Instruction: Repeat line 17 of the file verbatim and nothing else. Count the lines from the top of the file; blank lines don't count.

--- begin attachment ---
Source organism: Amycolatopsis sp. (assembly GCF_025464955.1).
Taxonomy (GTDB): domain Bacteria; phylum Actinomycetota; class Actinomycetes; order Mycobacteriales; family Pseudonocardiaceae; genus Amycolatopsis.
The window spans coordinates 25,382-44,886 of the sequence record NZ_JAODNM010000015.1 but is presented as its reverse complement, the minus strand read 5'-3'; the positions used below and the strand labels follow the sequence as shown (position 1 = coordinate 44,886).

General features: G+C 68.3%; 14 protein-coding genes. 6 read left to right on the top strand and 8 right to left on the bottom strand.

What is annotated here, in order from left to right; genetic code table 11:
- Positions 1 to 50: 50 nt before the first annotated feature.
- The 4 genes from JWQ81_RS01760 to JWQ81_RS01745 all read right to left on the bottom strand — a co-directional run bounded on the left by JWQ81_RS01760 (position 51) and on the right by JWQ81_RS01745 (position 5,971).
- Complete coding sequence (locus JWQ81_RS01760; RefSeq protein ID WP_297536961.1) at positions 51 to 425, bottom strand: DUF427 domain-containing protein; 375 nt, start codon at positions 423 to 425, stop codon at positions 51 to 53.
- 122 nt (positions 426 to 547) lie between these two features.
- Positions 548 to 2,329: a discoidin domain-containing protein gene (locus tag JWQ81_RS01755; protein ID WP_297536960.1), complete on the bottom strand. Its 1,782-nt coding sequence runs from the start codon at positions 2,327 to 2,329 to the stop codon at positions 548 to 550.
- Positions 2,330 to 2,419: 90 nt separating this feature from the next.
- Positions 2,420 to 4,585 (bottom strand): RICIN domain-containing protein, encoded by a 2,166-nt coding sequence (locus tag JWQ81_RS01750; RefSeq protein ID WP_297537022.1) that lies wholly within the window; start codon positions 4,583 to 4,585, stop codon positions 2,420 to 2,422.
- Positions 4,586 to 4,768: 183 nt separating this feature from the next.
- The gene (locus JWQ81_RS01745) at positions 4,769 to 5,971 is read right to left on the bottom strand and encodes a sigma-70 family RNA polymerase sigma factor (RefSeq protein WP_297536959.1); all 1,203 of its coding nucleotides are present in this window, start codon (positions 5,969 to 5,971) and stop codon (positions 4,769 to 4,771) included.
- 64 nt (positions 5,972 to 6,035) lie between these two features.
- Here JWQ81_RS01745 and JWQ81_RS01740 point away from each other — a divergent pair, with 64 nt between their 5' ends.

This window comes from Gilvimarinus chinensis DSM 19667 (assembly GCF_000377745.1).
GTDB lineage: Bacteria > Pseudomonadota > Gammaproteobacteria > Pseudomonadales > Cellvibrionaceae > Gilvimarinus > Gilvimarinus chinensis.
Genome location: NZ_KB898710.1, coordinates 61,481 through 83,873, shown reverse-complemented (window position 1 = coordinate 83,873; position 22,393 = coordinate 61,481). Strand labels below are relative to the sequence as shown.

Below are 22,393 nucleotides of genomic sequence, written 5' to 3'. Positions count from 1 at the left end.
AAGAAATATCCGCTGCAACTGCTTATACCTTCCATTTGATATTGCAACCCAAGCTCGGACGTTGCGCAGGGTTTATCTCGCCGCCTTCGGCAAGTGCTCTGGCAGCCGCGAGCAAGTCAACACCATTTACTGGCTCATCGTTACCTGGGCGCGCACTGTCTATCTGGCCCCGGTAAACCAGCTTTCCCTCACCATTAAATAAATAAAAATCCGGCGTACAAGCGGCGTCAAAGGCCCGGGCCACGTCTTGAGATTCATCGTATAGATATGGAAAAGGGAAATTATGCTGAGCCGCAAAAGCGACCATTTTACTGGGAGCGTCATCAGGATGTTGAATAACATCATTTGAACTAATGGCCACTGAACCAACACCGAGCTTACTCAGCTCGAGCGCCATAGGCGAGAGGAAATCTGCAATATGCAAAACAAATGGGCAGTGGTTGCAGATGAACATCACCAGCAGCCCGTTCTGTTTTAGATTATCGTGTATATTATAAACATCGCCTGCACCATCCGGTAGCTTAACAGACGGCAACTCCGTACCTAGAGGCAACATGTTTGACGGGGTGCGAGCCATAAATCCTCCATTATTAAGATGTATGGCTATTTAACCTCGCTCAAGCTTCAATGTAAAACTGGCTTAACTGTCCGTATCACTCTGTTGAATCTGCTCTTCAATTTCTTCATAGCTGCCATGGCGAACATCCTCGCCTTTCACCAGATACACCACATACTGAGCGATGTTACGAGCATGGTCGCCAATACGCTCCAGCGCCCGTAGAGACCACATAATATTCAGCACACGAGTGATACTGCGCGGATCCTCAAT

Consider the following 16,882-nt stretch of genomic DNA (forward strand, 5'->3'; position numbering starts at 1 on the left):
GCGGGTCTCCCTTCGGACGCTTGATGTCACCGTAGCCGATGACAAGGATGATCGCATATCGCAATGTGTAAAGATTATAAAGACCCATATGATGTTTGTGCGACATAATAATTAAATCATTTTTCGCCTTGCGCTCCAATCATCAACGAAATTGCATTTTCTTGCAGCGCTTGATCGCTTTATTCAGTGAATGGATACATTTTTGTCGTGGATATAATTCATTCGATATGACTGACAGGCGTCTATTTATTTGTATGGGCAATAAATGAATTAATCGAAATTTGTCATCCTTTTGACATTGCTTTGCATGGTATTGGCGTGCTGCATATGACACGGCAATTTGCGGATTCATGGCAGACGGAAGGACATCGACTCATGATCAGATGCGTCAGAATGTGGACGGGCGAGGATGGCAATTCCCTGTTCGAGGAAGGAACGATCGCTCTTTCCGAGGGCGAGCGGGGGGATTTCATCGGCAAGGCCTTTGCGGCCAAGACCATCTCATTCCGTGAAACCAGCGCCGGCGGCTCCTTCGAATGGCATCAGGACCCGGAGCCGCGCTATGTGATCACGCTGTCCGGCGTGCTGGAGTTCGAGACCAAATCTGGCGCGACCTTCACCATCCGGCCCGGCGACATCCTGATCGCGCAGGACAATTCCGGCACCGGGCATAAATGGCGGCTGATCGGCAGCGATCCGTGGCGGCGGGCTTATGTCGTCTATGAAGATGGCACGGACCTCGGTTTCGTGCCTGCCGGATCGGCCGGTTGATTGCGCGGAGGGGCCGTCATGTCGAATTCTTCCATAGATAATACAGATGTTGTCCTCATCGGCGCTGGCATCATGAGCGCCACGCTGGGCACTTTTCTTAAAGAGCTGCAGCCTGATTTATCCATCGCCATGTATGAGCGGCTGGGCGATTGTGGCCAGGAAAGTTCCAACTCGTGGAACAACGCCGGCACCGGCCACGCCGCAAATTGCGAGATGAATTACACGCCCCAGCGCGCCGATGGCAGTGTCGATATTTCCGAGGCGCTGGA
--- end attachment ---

This window comes from Gilvimarinus chinensis DSM 19667 (assembly GCF_000377745.1).